Tokenism

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Think the only woman in a welder’s helmet in a factory – worthy of a news segment.

Think Barak Obama – the first black president of the USA – worthy of many, many news segments!

Think Caitlyn Jenner – on the cover of a famous magazine – and worthy of probably the same number of news segments as the above put together! 🙂

What do they have in common is quite obvious.

They are people.

They are also Other. Different. Unusual.

And tokenism? This doesn’t get too many positive votes, whether on television or anywhere else for that matter. But they are related and there is also some hope, if long term, for change.

Let’s split hairs.

I come from a country that was multicultural with a mono-cultural type of aspirations. Everybody should behave the same way, speak the same language, study the same subjects, be proud of the same things.

I live in a country that is multicultural with a bi-cultural type of aspirations. Everybody can behave this way or that way etc. etc. and if there is a third (or fourth, or fifth…) way then we will find similarities and go from there… towards multiculturalism (probably, in time).

Tokenism is seen as the bad guy in this. Let’s give some (few) of them the pieces of carrot we have no use for and that will keep (all of) them quiet. That is the usual view.

And yet I would argue that tokenism is one of the few honest-to-goodness ways of changing humans. There are “Damascene conversions”, usually following an outstandingly rare important event (or a trauma) which changes people forever. They are just as rare as that outstandingly rare important event or the not-so-rare trauma. They are also not very reliable because you cannot control the direction of the change: yes, the change can be for the better… or not. This type of conversion is very fast however.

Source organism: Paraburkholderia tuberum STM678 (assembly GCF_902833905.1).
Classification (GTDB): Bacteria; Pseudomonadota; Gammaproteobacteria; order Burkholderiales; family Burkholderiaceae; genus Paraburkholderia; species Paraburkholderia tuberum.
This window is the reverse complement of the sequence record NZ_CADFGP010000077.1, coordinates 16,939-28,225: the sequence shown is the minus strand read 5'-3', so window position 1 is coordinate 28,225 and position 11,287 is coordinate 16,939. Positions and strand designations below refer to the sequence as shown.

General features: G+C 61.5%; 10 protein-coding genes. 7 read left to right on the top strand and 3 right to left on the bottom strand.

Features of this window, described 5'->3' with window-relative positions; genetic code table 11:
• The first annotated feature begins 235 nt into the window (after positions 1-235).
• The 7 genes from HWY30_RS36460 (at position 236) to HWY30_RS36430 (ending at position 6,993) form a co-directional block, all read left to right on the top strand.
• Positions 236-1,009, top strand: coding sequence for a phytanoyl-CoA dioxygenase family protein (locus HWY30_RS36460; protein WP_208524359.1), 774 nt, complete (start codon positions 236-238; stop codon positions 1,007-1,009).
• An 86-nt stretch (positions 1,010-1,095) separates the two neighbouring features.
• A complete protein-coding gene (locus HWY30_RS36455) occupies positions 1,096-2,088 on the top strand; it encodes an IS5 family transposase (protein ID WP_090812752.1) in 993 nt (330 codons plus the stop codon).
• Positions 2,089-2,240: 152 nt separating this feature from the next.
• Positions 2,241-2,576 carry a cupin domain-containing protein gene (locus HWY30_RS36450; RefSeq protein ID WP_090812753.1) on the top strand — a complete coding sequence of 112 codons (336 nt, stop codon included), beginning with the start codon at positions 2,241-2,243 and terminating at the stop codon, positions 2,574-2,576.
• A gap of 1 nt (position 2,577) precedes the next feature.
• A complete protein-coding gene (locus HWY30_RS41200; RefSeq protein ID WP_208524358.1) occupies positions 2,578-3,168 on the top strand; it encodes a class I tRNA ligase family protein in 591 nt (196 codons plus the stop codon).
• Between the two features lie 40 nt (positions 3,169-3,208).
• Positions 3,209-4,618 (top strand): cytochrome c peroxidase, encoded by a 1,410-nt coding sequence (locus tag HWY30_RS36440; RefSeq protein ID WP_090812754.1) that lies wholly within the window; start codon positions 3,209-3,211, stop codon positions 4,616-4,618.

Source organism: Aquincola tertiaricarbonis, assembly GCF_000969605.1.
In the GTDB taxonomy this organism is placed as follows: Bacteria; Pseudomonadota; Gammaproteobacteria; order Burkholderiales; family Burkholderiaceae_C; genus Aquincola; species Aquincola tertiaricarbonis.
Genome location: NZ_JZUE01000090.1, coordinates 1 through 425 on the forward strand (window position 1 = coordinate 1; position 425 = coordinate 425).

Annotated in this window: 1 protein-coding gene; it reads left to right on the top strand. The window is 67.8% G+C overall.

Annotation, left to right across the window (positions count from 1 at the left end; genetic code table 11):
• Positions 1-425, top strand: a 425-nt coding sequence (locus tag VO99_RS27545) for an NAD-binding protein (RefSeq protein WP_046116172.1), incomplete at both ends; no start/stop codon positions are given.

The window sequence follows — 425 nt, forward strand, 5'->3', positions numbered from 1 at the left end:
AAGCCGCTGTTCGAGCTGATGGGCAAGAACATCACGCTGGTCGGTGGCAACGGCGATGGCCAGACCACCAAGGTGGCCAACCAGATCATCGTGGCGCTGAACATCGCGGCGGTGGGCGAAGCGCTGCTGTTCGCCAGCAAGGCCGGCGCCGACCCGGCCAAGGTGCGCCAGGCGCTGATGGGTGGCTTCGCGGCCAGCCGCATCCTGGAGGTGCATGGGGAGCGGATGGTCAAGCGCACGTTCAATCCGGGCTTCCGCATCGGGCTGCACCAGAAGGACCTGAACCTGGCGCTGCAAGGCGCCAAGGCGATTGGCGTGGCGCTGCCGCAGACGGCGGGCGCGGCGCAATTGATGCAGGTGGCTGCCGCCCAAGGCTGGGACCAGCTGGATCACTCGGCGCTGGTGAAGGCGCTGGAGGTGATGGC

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With tokenism you can control the direction of change provided you take a couple of generations to apply it. The results can be visible quickly but have to also be sustained over a longer period of time. Think road signs in two languages or more – of the same mountain for example. They weren’t there before. Now you put them up. Old-timers* scoff and snort and generally ignore or decry the change (and the expense: “why fix something that ain’t broken?”). The old-timers’ children grow up seeing them however and they will ask their teachers (or their parents :P) why the two names – discussion ensues, and a young mind will make the decision very quickly – they will use one name at home and the other name everywhere else. Their children will probably know one name as true and the other one as historical. I will not always bet on which one, but I have hopes 🙂

I would say that tokenism comes from the top down. Damascene conversions usually happen to isolated individuals. Is there no other way? Talking to your neighbour comes to mind…

What do you think?

*Old timers are not always old. Even when they are old, they remain delightfully argumentative. I happen to love several of them 🙂

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